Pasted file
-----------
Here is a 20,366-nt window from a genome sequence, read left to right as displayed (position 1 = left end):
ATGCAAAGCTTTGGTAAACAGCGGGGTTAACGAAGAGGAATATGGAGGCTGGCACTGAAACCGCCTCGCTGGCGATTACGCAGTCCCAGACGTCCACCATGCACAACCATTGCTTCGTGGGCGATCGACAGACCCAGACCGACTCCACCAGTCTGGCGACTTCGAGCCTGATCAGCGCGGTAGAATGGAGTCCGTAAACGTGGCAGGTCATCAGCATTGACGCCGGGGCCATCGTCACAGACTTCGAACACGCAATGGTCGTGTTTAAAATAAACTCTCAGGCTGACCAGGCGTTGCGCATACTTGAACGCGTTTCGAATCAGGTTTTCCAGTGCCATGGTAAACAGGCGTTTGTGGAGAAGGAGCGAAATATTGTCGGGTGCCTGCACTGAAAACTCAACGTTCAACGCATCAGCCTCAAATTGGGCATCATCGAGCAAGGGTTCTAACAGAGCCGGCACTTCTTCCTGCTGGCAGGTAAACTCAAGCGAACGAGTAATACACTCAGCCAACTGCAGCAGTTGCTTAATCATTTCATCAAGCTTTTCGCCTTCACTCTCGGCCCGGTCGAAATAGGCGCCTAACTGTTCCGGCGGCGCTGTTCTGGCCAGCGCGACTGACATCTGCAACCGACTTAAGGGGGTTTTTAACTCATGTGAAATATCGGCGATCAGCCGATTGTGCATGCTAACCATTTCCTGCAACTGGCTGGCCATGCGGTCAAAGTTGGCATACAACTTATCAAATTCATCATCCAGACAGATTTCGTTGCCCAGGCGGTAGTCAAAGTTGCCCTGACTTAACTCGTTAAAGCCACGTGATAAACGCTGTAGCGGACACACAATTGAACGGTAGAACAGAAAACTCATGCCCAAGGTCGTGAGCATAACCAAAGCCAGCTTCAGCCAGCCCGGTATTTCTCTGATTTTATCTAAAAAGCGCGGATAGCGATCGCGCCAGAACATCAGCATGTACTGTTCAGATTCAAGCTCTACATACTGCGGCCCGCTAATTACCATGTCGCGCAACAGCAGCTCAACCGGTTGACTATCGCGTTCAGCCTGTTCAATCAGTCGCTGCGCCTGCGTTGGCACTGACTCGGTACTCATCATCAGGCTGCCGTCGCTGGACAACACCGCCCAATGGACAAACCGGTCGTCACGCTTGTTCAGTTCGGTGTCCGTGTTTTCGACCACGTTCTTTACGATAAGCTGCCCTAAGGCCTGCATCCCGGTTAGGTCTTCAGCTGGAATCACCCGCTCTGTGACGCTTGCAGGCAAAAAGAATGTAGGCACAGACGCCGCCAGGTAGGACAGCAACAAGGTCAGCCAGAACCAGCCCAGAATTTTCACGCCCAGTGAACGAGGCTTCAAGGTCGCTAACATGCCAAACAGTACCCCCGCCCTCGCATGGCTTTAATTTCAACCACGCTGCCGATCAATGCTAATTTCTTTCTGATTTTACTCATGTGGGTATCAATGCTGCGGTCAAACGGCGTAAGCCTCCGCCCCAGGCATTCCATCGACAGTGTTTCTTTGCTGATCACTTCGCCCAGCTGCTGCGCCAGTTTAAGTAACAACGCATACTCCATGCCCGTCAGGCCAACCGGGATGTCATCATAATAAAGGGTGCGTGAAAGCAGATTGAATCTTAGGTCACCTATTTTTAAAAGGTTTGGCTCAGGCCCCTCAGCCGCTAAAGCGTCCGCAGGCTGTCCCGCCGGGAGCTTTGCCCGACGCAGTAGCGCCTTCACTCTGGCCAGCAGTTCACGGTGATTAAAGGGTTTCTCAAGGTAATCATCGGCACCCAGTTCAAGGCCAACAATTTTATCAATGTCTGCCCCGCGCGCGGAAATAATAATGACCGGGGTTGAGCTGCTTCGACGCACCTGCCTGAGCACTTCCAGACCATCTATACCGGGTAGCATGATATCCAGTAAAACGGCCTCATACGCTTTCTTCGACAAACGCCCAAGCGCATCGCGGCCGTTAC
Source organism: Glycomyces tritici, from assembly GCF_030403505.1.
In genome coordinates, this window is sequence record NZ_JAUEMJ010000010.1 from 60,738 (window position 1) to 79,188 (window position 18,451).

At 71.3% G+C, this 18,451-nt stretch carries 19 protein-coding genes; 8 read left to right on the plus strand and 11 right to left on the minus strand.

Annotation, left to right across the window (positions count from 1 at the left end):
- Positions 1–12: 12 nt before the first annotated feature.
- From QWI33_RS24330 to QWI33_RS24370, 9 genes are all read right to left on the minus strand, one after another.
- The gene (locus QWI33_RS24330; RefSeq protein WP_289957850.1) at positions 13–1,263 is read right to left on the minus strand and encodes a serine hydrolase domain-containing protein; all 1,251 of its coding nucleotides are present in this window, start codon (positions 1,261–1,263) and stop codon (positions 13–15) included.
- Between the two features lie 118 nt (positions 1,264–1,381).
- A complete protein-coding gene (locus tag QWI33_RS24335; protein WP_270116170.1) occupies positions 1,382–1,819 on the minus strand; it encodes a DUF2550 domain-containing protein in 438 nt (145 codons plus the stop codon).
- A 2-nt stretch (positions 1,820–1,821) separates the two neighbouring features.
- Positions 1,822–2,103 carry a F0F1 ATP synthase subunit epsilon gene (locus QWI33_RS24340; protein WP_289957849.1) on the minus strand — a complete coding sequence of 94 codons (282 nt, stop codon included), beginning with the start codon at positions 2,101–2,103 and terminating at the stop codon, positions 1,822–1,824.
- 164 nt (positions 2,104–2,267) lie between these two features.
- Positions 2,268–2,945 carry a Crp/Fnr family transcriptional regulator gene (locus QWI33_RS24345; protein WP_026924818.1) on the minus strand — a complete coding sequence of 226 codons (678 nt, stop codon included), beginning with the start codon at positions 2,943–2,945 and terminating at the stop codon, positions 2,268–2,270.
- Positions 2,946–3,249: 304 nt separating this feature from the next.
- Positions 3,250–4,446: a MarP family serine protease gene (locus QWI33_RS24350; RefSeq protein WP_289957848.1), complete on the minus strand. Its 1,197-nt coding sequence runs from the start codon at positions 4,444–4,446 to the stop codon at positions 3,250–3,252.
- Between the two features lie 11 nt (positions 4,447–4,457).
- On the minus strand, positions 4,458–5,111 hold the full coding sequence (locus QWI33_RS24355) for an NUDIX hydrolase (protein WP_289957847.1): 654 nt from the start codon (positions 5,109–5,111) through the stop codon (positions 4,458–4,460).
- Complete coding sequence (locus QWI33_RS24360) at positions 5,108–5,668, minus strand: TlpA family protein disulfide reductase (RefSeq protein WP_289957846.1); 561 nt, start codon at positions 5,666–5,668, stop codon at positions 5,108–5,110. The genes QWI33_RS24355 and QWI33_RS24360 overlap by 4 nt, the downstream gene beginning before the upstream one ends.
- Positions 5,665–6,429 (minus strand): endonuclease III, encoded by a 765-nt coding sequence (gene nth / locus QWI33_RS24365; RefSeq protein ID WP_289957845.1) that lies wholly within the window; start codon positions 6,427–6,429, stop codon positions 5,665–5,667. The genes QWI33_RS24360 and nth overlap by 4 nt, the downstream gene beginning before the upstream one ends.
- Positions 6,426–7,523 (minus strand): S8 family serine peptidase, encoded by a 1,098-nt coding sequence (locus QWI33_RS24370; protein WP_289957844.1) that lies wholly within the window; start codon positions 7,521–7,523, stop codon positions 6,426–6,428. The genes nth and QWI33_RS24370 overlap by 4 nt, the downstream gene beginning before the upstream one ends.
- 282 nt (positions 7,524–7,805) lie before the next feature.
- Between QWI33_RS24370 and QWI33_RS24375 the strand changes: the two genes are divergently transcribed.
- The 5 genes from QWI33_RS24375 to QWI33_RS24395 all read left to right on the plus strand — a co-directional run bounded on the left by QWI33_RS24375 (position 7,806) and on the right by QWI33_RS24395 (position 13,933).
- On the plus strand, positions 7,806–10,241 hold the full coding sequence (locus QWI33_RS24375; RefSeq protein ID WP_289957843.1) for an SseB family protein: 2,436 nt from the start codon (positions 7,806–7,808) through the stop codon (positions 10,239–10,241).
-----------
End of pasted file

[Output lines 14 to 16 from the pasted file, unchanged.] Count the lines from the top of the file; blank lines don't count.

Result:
- 164 nt (positions 2,104–2,267) lie between these two features.
- Positions 2,268–2,945 carry a Crp/Fnr family transcriptional regulator gene (locus QWI33_RS24345; protein WP_026924818.1) on the minus strand — a complete coding sequence of 226 codons (678 nt, stop codon included), beginning with the start codon at positions 2,943–2,945 and terminating at the stop codon, positions 2,268–2,270.
- Positions 2,946–3,249: 304 nt separating this feature from the next.